Still, he returned to Dornbirn in 1814 after the fall of Napoleon. He painted all of his hopes and dreams into a life-size watercolor painting portraying Emperor Francis I of Austria, the Russian Tsar and the King of Prussia, which he was commissioned by the richest man in Dornbirn to paint for the Austrian emperor. When Francis Martin met Francis I in the market square of Dornbirn, the emperor was impressed enough to accept the painting and make a note of the artist in his diary. For months, Francis Martin stayed in Dornbirn, hoping that his work so pleased the emperor that Francis I would send him to an academy to further his artistic studies.
But that never happened — so Francis Martin left his “native place again for the wide world to make a fortune,” as he later wrote (in English) in an account about his early life in a manuscript meant for his family. He worked his way around Austria and Switzerland for two years until 1817, by which point he had heard enough stories about people going to America to want to make the journey there himself.
“I resolved to go too and see that other half of the World or at least a Portion of it, I reasoned to myself since my native place having but five thousand inhabitants would never afford me employ professionally, and being obliged to be from home it would be of no wether I was One Hundred, or Ten Thousand miles off….,” he also wrote. “If I did not do well would return after six months, but if on the contrary Six years, but by no means stay.”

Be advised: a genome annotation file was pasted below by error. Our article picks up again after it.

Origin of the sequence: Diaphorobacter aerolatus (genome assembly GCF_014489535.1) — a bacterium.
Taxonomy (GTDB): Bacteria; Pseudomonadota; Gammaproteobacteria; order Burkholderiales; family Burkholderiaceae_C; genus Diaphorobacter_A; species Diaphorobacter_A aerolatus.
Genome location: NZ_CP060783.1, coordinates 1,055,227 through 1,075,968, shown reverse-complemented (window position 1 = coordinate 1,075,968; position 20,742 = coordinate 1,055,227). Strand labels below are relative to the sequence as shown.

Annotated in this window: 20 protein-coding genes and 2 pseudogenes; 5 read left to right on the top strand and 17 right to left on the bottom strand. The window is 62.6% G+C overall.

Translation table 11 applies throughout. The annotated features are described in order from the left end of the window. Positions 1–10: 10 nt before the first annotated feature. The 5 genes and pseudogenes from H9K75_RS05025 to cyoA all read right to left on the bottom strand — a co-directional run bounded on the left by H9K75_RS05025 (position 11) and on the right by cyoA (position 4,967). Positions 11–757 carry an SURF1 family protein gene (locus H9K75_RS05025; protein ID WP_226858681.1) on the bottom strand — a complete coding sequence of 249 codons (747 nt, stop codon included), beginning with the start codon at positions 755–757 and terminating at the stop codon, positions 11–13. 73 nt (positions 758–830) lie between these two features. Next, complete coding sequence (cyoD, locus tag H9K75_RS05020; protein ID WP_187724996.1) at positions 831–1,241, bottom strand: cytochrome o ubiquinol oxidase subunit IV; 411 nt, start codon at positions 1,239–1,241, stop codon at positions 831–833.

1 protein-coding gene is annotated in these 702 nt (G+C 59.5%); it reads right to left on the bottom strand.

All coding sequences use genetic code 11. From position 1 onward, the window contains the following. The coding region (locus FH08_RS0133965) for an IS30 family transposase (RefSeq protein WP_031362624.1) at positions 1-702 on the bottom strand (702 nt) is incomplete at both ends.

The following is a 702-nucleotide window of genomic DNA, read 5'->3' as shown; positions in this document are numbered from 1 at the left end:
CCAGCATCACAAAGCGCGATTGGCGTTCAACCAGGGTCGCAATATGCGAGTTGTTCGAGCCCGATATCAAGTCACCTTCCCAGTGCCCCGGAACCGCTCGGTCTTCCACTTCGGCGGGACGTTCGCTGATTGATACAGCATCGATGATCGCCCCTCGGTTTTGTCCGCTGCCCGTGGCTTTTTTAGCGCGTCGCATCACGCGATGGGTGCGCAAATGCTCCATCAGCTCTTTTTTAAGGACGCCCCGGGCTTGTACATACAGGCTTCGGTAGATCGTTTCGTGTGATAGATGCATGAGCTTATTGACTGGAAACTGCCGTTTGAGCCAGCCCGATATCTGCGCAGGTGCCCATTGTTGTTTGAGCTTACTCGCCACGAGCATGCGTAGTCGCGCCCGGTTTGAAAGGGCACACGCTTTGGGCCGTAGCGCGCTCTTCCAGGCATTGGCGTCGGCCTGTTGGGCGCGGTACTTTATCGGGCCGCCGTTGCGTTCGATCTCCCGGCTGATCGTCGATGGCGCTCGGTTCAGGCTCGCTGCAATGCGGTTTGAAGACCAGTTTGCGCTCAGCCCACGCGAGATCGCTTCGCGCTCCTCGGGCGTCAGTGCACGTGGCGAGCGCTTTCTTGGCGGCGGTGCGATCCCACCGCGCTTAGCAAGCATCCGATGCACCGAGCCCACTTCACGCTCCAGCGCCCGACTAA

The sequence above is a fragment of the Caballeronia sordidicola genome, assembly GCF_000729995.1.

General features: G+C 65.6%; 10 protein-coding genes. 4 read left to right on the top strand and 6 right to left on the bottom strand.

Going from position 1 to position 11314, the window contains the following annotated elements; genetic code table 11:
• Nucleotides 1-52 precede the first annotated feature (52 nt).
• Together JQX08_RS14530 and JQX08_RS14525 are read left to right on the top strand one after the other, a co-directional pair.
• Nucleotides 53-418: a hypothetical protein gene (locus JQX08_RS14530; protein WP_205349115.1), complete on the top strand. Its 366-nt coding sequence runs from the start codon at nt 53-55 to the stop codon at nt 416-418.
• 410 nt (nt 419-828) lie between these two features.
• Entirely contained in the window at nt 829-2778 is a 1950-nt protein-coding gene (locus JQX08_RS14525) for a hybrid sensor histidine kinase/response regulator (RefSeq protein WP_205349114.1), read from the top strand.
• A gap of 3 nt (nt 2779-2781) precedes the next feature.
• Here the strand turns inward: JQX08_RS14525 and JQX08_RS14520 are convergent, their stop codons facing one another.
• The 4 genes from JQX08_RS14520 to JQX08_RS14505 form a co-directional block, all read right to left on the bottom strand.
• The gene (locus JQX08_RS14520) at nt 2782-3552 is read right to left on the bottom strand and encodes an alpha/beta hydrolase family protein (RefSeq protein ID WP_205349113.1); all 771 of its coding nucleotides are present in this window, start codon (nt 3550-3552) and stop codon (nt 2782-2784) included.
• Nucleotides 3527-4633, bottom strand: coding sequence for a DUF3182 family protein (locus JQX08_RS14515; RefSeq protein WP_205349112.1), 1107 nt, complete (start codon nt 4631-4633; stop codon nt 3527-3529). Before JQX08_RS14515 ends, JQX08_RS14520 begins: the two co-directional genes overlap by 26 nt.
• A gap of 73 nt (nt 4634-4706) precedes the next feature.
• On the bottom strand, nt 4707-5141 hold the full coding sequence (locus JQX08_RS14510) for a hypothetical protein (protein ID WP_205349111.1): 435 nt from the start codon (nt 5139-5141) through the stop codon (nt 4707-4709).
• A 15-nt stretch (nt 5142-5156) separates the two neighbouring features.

Francis Martin Drexel in the Americas
After a tumultuous 72-day journey across the Atlantic Ocean, 25-year-old Francis Martin arrived in Philadelphia in 1817. He ended up living in the Americas not for six month or six years, but for the next 46 years, until his death in 1863. During that time, he visited Austria only once, in 1858 or 1859; his father had died in 1820, his mother in 1832 and it’s unknown when his sister died, but he did reconnect with his brother in Dornbirn.
Three months after arriving in the United States, Francis Martin became an American citizen; his former country of origin was listed as Germany, and his last name was incorrectly initially entered as “Texel” by the record clerk (possibly from the clerk mishearing “Drexel” or maybe Francis Martin misunderstood the question, as Texel is where he had boarded the ship in the Netherlands to come to Philadelphia). In America, Francis Martin remained devoted to his roots, always carrying with him a watercolor painting of the leader of the Tyrol Rebellion and a Tyrolese twenty kreuzer pewter coin. And in 1823, the Deutsche Gesellchaft of Philadelphia (German Society of Philadelphia) received payment for a new member — Francis Martin.
By the end of his first year in America, Francis Martin was mastering the English language, began using an Anglicized version of “Franz” and exhibited nine paintings and two drawings at the annual Pennsylvania Academy of the Fine Arts (PAFA) exhibition in 1818. He also exhibited portraits at the 1819, 1820, 1824 and 1825 PAFA exhibitions, and worked during those years to build a solid career as a portrait painter for hire and for teaching.